Her relatives suspect he had answers in the disappearance but cannot prove it.
“Why would you walk away? Why would you not be here with the family?” Gotcher said. “There were many questions with him.”
Meanwhile, the family circulated posters and “looked for her for a long time,” Gotcher said. “After that, nobody helped us with anything. After a while it just went cold.”
Detroit Police Department representatives were unable to verify details of the case.
The loss haunted loved ones while scouring streets, even visiting the Wayne County morgue to see if bodies there matched Harris’ description. Finding few clues, they grew frustrated.
“It feels like nobody cares about her disappearance,” Shavay Baker said. “I just hope they find out what happened. It’s been two decades.”
Part of the challenge lies in investigators’ approach, said Michigan State Police Detective Sgt. Sarah Krebs, who leads its missing person unit and handles many prominent cases.
“If law enforcement characterizes it as a voluntary missing right from the start instead of looking it objectively like foul play could be involved, we have a hard time not even getting a jump-start on those cases,” she said. “Sometimes they just fall through the cracks.”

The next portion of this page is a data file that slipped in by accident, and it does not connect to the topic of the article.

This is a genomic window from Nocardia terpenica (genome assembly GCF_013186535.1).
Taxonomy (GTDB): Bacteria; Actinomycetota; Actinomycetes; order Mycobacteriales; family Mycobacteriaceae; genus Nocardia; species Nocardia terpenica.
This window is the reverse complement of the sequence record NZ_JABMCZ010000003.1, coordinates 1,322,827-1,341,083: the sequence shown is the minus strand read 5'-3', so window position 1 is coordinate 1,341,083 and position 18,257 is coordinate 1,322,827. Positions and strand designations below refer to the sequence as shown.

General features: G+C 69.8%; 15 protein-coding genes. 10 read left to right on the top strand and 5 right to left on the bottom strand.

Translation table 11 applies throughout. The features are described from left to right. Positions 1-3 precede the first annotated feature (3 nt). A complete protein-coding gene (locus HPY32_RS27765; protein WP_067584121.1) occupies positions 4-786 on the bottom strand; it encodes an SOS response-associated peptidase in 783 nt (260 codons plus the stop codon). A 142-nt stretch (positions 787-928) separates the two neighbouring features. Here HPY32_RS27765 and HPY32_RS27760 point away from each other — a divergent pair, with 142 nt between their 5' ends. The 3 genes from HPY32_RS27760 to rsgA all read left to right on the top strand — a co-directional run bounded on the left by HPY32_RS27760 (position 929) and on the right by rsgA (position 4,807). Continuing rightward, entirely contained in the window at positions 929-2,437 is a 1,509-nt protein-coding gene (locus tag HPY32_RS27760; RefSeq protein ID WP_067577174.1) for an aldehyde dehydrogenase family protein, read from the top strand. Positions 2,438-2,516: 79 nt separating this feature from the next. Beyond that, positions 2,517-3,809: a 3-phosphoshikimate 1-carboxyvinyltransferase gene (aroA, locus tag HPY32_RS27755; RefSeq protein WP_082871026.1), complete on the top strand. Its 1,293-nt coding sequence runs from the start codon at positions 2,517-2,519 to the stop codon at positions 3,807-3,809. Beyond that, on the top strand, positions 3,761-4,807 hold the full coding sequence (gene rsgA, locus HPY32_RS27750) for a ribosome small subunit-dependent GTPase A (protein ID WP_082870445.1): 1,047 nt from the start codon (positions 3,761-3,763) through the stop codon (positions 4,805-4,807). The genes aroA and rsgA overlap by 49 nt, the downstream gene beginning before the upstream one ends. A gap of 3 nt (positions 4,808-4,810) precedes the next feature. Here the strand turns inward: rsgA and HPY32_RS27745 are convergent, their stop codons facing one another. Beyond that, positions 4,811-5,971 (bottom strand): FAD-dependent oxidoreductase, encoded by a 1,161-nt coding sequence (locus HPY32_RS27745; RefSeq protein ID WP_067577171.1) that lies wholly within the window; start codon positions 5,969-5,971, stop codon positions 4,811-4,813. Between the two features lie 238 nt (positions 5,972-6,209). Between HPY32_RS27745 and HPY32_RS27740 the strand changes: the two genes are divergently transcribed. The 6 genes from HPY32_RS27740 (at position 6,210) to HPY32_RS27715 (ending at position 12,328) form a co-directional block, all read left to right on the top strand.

Also complicating matters: When Harris disappeared, the Detroit Police Department was among the regional police departments where “a lot of their missing person cases were taken at a desk, in a book,” Krebs said. “There was no computerized report.”
Chances to gather more information could have risen, she added, if authorities filed electronically and reported the case through the National Crime Information Center, “an electronic clearinghouse of crime data that can be tapped into by virtually every criminal justice agency nationwide,” according to its website site.
Since the 2000s, investigations have also been aided through another resource: the National Missing and Unidentified Persons System, or NamUs, which has a searchable database and offers forensic services.
Still, if a cold case had little record at its originating police department, Krebs said, “it’s really to hard to dig those back up.”
Memories of Harris, though, are firmly planted.
The Mumford High School graduate, whose birth name was Cordelia, loved playing basketball, working in the carpentry department and doting on her grandchildren — treating them to gifts and shopping trips.